Tuesday’s 2-0 defeat at Leicester City turned up the pressure on Frank Lampard. Chelsea are falling behind in the race for the Champions League, and history suggests owner Roman Abramovich is not always patient when results are going badly.
Lampard, as much as anyone given long career at Stamford Bridge, will be aware of that but does he deserve more time to turn things around?
Standard Sport writers give their view.
In an ideal world Lampard would be given time to grow into the role - but he knows better than anyone that you simply don’t get that at Chelsea.
He’s not helped by the fact Thomas Tuchel and Max Allegri are both ready and waiting if Abramovich decides to make a change - and it’s impossible to ignore the Champions League tie with Atletico Madrid coming up next month.
If Abramovich decides to focus his attention on Europe, he may choose to follow the well-trodden path of dumping a manager midway through the season to improve chances of winning the biggest prize. It didn’t do any harm when Andres Villas-Boas was shown the door in March 2012.
Personally, I would stick with Lampard for now. The late start to the season and congested format has given the table a skewed complexion when we’re still at a relatively early stage.
Top four is still very much within Chelsea’s grasp - but ultimately I doubt even that would be enough to save Lampard long term.
The expectations of Abramovich are much higher than that - especially after spending £220million on new recruits.
But after two full seasons, no one could say he wasn’t given a fair run.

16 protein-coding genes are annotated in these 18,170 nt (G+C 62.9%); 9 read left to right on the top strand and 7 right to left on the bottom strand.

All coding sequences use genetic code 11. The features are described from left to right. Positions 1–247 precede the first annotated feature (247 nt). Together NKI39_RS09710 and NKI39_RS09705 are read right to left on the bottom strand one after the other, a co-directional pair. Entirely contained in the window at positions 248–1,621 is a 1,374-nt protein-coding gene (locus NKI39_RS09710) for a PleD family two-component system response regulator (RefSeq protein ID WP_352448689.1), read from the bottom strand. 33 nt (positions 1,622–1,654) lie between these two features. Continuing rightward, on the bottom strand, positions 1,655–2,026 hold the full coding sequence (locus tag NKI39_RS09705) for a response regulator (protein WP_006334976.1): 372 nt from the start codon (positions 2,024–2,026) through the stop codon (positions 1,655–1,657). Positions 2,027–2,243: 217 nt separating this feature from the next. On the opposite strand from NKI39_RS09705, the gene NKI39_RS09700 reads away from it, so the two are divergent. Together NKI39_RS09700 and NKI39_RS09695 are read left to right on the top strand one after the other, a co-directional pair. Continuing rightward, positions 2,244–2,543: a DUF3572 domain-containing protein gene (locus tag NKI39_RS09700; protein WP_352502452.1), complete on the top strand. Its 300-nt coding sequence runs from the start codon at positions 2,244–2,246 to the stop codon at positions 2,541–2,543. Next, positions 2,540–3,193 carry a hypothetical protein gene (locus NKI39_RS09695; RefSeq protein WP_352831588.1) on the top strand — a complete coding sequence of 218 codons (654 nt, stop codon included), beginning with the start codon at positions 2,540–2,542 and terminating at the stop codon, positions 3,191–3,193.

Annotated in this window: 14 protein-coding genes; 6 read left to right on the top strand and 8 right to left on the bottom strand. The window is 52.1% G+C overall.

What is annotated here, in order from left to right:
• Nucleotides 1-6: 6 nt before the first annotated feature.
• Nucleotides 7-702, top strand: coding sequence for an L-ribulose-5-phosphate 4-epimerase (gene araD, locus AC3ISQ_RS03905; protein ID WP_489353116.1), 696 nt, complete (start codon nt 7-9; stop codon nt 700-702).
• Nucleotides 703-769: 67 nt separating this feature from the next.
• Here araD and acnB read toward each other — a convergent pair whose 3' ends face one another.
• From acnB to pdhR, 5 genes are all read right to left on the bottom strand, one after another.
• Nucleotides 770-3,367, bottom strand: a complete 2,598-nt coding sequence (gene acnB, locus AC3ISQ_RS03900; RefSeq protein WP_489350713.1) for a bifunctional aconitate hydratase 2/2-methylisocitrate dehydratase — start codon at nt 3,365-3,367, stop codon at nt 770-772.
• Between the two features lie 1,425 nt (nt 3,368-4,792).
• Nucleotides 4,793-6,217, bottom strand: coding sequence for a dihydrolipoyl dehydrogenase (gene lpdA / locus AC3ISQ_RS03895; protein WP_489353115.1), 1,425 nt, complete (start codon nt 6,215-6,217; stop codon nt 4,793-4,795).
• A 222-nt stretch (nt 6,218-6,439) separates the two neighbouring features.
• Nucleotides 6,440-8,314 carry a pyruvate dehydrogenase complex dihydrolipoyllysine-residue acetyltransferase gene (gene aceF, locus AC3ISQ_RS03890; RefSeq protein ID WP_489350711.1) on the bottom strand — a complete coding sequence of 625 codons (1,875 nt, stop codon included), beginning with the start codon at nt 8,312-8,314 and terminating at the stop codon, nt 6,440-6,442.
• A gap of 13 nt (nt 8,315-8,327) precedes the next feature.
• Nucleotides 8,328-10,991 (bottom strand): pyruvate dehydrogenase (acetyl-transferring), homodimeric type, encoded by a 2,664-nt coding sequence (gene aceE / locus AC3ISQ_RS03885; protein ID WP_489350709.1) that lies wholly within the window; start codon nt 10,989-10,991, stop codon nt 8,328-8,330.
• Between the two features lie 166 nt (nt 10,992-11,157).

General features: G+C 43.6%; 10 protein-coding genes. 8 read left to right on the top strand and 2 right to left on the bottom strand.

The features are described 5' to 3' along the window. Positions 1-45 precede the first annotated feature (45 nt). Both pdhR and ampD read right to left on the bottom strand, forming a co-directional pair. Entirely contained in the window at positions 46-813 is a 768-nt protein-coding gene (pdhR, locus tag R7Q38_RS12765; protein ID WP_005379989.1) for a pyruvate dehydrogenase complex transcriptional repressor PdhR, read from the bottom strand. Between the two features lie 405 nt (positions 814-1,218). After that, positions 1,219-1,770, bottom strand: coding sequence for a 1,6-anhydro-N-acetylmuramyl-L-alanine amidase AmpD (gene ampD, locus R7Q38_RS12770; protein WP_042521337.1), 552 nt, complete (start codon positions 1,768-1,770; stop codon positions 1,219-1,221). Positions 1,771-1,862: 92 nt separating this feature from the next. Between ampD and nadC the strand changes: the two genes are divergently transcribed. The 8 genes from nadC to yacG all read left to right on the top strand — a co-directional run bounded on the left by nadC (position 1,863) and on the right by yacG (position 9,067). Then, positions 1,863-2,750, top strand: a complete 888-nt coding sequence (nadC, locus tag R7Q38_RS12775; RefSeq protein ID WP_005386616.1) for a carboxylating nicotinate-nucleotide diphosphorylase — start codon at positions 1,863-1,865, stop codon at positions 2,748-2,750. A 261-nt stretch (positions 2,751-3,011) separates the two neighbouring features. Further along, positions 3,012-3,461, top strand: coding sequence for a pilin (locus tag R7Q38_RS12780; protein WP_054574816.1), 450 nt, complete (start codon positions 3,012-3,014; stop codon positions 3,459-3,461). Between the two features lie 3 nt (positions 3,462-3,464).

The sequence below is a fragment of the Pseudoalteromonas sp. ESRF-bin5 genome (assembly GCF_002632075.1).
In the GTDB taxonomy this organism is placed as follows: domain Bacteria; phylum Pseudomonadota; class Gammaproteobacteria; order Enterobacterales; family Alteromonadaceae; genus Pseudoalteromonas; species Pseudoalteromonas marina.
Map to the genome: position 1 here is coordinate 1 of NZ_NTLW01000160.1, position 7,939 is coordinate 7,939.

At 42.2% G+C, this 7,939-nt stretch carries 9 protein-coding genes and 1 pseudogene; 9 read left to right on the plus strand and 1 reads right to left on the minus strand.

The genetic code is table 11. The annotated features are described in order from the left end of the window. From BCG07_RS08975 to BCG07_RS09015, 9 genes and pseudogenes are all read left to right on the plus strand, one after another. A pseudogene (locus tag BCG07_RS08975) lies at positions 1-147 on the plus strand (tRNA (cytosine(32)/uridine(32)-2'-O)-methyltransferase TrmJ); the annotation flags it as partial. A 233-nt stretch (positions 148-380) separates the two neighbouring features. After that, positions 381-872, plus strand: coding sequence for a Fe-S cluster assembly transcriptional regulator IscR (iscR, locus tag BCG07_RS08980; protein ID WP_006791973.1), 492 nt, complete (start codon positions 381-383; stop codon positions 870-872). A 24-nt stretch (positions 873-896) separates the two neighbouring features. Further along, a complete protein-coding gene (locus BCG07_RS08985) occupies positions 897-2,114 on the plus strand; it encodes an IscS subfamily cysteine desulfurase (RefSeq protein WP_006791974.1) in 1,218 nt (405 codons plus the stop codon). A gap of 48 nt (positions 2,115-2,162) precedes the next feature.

If they're going to do it, now feels like a good time ahead of a trio of home games against Luton, Wolves and Burnley, which would allow a new manager to bed in (and spare Lampard the potential ignominy of being dealt a coup de grace by Jose Mourinho's Tottenham on February 3).
On balance, though, he deserves more time. The examples of Ole Gunnar Solskjaer at Manchester United and, to some extent, Arsenal's Mikel Arteta show the upsides of sticking with a young coach, particularly during this hectic season, where fortunes can change so dramatically in a matter of days.
Chelsea are undoubtedly underperforming, especially given their summer spend, but the majority of new signings take time to adapt to English football, so some patience is needed with both Lampard and his squad.
Lampard must take ultimate responsibility for the run Chelsea are on at the moment, but there are a number of mitigating factors.
Having done so well to settle a host of new faces from the academy into the team squad last season, he is now having to perform the same act again, only with players worth hundreds of millions this time around.
Lampard's squad reflects his stature, relatively inexperienced in the Premier League. Abramovich must have expected that moments like this would come when he appointed a manager with a season's worth of experience in the Championship behind him.
The work Lampard did last season put the club on good footing and had everyone touting them for the title this season. Patience appears to be in vogue this season with just one manager having been given the boot in the top flight so far.
Given just how tight things are at the top, and the foundations Lampard has built, it would be short-sighted to pull the trigger this early.
Perhaps I am influenced by the fact I’ve seen the club I report on, Arsenal, stick by their manager when things have turned south this season. The pressure on Arteta was intense only a month ago, but he has quickly turned things around.
Like Lampard, the Spaniard is a young manager and, with that in mind, surely he needs to be given more time? You could argue at Chelsea managers don’t get time, but then why did they appoint Lampard in the first place?
Just like Arsenal, Chelsea are a work progress. They’ve young players coming through and they’re trying to integrate £200m worth of talent during the busiest season in history - and with no pre-season. With all those factors at play, Lampard deserves the chance to turn things around.